December 19, 2016


On November 9th I heard a lot of mutterings online and off about the inability of art, and especially writing about art, to deal with the current state of the world. Art rarely changes the world, but it does inspire people to take action for change. Writing about music, especially music of resistance, gives those artists some exposure, and hopefully because of that, gets them more listeners and puts money in their pocket. Through interviewing artists and writing about art, we can give some context to their work, and let the world hear what those artists have to say. Art itself is an essential form of human expression and community building, as the aftermath of the tragedy at Ghostship in Oakland demonstrates. It can bring people together in a community where love, support, fun, and even social and political action can be shared. Because of this, it’s more important than ever in Trump’s America.

Ambient and new age music isn’t exactly music that brings people together. It’s often a solitary music, but that’s important too. Time to oneself, actively isolating yourself from the rest of the world and simply focusing on your own well being is an important task in a future that will be filled with stress, depressing events, and post-truths coming from every direction.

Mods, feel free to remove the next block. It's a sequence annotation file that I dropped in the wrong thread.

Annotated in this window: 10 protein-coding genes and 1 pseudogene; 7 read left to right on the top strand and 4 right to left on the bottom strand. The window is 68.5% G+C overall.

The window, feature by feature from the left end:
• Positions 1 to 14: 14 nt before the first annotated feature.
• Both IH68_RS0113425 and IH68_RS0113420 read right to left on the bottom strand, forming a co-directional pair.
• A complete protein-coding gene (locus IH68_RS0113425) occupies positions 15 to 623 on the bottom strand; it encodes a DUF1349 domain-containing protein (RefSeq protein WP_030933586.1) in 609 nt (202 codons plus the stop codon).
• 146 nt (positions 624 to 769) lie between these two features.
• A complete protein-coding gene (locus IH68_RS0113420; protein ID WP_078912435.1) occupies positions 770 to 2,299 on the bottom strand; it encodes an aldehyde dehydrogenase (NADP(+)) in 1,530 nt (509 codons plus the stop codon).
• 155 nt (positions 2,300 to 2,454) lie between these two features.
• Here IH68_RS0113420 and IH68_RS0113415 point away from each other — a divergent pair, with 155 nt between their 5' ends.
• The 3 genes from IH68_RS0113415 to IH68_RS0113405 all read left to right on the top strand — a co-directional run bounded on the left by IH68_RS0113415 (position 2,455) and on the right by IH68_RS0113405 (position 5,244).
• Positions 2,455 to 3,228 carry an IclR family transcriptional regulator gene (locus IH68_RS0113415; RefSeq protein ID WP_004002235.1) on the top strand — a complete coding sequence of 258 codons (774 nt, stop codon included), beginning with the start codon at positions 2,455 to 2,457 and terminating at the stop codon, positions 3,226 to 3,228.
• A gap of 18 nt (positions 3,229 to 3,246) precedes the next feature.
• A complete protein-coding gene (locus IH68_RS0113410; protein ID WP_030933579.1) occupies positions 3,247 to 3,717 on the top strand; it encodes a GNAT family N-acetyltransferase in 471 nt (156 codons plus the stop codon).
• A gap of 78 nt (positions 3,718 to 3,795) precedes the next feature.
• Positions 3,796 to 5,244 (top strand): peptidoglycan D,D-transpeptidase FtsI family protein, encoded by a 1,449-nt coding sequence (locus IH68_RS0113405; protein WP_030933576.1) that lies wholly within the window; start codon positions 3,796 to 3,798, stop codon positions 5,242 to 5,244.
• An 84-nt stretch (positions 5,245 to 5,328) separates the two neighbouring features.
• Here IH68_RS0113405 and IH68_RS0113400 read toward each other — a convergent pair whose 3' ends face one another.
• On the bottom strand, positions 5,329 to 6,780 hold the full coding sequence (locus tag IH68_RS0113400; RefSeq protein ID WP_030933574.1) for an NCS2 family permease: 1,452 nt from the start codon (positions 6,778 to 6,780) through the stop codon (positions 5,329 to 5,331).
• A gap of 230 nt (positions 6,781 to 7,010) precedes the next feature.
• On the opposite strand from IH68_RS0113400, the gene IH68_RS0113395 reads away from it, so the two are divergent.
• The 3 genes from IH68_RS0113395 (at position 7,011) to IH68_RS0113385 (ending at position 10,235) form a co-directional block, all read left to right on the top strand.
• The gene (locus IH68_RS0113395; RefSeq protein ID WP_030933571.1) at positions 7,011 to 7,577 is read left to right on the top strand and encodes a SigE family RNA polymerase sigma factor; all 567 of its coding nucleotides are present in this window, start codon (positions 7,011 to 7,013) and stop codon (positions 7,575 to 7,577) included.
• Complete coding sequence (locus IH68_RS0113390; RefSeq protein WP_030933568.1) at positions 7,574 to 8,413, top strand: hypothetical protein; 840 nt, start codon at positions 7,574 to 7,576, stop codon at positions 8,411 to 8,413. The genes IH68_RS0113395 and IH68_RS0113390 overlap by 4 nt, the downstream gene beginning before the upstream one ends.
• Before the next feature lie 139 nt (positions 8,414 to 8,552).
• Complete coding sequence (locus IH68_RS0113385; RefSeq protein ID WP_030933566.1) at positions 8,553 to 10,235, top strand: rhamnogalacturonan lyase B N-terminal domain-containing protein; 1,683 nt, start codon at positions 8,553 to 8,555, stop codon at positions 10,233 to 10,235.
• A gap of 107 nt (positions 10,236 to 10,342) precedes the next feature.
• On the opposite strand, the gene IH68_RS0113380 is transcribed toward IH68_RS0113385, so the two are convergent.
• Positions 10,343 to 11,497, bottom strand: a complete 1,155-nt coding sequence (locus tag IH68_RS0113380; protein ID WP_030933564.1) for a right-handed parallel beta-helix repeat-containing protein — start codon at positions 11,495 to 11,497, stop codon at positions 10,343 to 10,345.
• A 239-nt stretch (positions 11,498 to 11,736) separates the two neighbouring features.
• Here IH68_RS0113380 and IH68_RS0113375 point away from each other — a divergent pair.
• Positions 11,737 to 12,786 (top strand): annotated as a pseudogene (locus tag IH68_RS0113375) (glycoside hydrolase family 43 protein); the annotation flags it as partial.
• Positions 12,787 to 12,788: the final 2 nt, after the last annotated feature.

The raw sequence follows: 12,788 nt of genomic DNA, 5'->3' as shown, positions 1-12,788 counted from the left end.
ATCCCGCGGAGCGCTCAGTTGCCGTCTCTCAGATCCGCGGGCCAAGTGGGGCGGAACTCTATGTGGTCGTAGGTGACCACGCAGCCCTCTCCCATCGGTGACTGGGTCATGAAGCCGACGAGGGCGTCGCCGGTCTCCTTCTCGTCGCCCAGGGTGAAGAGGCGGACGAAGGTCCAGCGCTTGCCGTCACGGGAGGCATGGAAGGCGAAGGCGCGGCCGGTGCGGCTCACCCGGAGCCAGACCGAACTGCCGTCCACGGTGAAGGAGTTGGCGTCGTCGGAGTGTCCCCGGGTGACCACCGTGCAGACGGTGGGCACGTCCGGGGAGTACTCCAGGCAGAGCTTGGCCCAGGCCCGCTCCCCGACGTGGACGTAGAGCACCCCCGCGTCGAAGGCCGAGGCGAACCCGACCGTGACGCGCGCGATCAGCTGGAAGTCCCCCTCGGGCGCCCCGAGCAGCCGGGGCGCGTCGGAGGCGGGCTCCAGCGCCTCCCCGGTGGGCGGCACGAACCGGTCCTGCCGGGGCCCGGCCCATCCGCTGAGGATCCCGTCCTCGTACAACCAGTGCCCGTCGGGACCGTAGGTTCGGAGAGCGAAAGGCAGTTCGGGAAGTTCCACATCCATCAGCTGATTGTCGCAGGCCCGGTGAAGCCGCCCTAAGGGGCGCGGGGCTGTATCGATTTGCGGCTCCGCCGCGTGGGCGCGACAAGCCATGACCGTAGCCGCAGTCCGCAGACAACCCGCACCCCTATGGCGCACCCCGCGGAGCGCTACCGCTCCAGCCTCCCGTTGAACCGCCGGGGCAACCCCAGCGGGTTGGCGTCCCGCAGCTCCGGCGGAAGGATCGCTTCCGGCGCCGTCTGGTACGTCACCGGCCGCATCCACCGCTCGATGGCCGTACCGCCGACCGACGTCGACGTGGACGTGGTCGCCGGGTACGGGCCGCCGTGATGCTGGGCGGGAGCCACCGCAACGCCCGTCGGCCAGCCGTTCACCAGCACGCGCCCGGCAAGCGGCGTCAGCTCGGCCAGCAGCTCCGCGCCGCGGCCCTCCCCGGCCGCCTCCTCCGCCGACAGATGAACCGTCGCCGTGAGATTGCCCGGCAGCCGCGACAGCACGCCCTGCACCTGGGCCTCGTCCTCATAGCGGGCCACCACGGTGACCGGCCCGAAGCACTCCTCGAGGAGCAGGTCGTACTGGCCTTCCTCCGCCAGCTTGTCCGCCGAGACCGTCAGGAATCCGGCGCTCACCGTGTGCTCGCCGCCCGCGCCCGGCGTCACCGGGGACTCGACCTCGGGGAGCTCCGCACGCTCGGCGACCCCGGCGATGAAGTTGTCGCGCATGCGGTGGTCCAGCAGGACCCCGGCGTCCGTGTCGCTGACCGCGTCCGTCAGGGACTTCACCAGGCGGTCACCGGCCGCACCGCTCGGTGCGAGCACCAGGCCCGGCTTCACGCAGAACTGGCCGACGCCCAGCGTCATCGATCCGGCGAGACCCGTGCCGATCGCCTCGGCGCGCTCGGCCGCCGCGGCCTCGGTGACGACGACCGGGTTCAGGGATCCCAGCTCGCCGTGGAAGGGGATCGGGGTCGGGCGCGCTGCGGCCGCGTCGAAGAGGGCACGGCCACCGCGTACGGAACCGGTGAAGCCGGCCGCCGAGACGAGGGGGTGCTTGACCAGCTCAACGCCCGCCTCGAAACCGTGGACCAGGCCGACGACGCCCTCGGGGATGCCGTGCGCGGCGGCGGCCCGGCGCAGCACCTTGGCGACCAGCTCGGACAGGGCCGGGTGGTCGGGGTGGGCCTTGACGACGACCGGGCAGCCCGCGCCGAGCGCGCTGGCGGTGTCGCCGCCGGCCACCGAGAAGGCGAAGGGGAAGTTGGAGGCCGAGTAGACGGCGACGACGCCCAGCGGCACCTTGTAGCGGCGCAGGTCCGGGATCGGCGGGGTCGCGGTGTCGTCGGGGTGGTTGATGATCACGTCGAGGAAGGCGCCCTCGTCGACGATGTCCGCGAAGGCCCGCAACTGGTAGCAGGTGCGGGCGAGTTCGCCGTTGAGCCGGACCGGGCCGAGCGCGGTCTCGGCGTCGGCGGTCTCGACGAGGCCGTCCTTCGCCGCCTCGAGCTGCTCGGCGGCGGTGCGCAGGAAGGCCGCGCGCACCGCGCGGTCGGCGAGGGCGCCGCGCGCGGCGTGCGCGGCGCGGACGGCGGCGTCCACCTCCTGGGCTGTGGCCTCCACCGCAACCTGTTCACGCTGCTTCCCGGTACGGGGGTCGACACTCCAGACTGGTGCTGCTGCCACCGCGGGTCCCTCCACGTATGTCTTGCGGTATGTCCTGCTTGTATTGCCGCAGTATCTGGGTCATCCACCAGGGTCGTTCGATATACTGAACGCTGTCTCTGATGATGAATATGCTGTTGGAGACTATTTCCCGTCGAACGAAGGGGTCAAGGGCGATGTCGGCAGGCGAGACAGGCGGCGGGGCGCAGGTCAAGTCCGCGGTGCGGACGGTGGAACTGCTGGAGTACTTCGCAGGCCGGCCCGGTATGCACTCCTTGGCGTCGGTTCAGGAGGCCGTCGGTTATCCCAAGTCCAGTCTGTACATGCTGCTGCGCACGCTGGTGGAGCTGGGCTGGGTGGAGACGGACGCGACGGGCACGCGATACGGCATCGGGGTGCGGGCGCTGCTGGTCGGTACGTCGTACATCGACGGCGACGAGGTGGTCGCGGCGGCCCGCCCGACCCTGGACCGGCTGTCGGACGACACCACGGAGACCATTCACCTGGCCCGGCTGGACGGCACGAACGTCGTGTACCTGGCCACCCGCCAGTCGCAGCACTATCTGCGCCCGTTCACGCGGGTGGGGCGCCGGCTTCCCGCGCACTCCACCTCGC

Thankfully, 2016 has been a year in which a lot of great ambient and new age music was released, and not just from European white dudes, but from many people of color, reintroducing elements of experimental and jazz music into the genre. I hope that this review of the best ambient and new age music released this year will not only introduce you to how broad and exciting the genre can be, but also helps you fortify yourself for the long, hard, fight ahead. —Sam Ribakoff

 Dedekind Cut — American Zen

Dedekind Cut is the recent ambient/new age music alias of Fred Warmsley, who used to make music under the moniker Lee Bannon. This year alone, Fred put out two singles, one split EP with the producer Rabit, a full length album called $uccessor, and this short four song EP. While $uccessor is deservingly getting attention on some year end lists, I’d argue that these lush, slowly moving ambient pieces—partially comprised of digitally manipulated bird songs—is not only one of the best ambient/new age albums of the year, but one of the best albums of the year regardless of genre.

 MatthewDavid’s Mindflight — “A Meditation on Events in 2016”

Leaving Records boss MatthewDavid has been a de facto ring leader for the recent crop of musicians putting out ambient and new age music, especially ones based in Los Angeles. His label is the first place to look for new sounds in outsider music of all kinds. But MatthewDavid is an interesting and talented ambient musician in his own right, releasing his debut album as MatthewDavid’s Mindflight this year, and recently releasing a composition called “A Meditation on Events in 2016”, a calm, undulating synth improvisation that radiates with a pale, righteous, fire at it’s center. All proceeds made from the tape go the relief fund for victims of the Ghostship fire in Oakland.

 Gifted and Blessed — Emotional Topography